Cole upset at Pirates over salary |

Cole upset at Pirates over salary

Christopher Horner | Tribune-Review
Pirates pitcher Gerrit Cole poses for a portrait on photo day Thursday, Feb. 25, 2016, at Pirate City in Bradenton, Fla.

BRADENTON, Fla. – Gerrit Cole is the emerging star of the Pirates' starting rotation.

As the team set his salary for 2016, however, Cole feels he was treated like a second-class player.

On Saturday, Cole grudgingly signed a deal for $541,000 in base salary. That's the same amount he made last year — $531,000 in base pay play a $10,000 bonus for making the All-Star team.

According to Cole, the team's initial offer last week was for $538,000 – which was less than his total pay last year. The team refused to go higher than $541,000.

“They even threatened a salary reduction to the league minimum if I did not agree,” Cole said.

The major league minimum salary is $507,500. Cole's new contract includes the same $10,000 All-Star bonus.

General manager Neal Huntington did not return a phone call from the Tribune-Review.

Cole said club officials explained their initial offer was $538,000 because a $7,000 raise is the maximum allowed under the team's salary system for players who are not eligible for arbitration.

“What kind of message does that send to players?” Cole's agent, Scott Boras, said. “The best deserve the best. You should reward the best. I can't believe that is a Bob Nutting-approved (salary) system. It doesn't ring with the conversations Bob and I had when Gerrit signed.”

The Pirates gave Cole an $8 million signing bonus after they made him the first overall pick in 2011. At the time, it was the largest bonus ever given an amateur player.

“I would think Bob would want to reward a guy for a special performance,” Boras said. “Other teams have that system. If Gerrit was with the Mets, he'd get well over $650,000. If he was with the Marlins, he'd get more (than the Pirates will pay).”

Last year, Cole ended up tied for second in the National League with 19 victories, finished 10th in the league in strikeouts, and was fourth in Cy Young Award voting. Manager Clint Hurdle chose Cole to be the starting pitcher in the NL wild-card game against the Chicago Cubs.

“When you perform at a level that draws the praise of management, teammates, coaches and fans, you expect appropriate compensation,” Cole said. “I understand the business of this game, but it is hard to accept that a year of performance success does not warrant an increase in pay.”

Any “zero-to-three” player — that is, one who has less than three years' service time in the majors — must accept whatever contract his team extends to him. If the player refuses to sign it, the contract can be imposed at a lower rate.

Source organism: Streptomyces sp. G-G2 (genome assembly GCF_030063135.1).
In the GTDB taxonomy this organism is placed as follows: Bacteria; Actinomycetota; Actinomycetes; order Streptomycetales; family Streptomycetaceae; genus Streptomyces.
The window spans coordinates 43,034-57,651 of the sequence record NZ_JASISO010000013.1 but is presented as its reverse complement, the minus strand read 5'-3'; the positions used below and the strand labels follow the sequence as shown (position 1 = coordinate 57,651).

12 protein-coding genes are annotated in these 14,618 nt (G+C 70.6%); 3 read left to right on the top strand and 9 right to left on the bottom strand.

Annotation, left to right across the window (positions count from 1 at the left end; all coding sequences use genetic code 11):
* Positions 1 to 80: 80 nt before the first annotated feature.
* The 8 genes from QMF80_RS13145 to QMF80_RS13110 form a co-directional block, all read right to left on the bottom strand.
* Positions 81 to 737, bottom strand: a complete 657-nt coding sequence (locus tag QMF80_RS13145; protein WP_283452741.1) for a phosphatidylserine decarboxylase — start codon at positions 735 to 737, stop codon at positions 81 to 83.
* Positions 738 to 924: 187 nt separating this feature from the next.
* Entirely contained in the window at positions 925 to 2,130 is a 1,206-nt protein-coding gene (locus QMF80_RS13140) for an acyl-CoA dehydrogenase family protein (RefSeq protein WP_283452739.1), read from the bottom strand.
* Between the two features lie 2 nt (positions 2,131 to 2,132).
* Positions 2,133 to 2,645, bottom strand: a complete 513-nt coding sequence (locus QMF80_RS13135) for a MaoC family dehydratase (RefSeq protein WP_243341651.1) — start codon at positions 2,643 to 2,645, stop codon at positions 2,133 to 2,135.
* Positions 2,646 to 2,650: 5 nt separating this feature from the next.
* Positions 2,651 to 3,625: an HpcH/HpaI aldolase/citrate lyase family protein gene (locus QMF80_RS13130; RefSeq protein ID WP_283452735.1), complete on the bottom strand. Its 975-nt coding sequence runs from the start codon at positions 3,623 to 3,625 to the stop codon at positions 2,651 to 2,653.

Cole has pitched in 73 games over the past 2½ seasons. In that span, the 25-year-old right-hander is 40-20 with a 3.07 ERA and a 1.15 WHIP.

Cole will be eligible for salary arbitration after this season. He can become a free agent after the 2019 season.

On Saturday, Cole's teammates elected him their representative to the players' union. Cole replaced Neil Walker, who was traded to the New York Mets in December.

Cole said he does not want his displeasure over his contract situation to become a distraction as the Pirates ramp up their spring training.

“I don't want anyone in this locker room to question the virtue of our organization,” Cole said.

Rob Biertempfel is a Tribune-Review staff writer. Reach him at [email protected] or via Twitter @BiertempfelTrib.

TribLIVE commenting policy

You are solely responsible for your comments and by using you agree to our Terms of Service.

We moderate comments. Our goal is to provide substantive commentary for a general readership. By screening submissions, we provide a space where readers can share intelligent and informed commentary that enhances the quality of our news and information.

While most comments will be posted if they are on-topic and not abusive, moderating decisions are subjective. We will make them as carefully and consistently as we can. Because of the volume of reader comments, we cannot review individual moderation decisions with readers.

We value thoughtful comments representing a range of views that make their point quickly and politely. We make an effort to protect discussions from repeated comments either by the same reader or different readers

We follow the same standards for taste as the daily newspaper. A few things we won't tolerate: personal attacks, obscenity, vulgarity, profanity (including expletives and letters followed by dashes), commercial promotion, impersonations, incoherence, proselytizing and SHOUTING. Don't include URLs to Web sites.

We do not edit comments. They are either approved or deleted. We reserve the right to edit a comment that is quoted or excerpted in an article. In this case, we may fix spelling and punctuation.

We welcome strong opinions and criticism of our work, but we don't want comments to become bogged down with discussions of our policies and we will moderate accordingly.

We appreciate it when readers and people quoted in articles or blog posts point out errors of fact or emphasis and will investigate all assertions. But these suggestions should be sent via e-mail. To avoid distracting other readers, we won't publish comments that suggest a correction. Instead, corrections will be made in a blog post or in an article.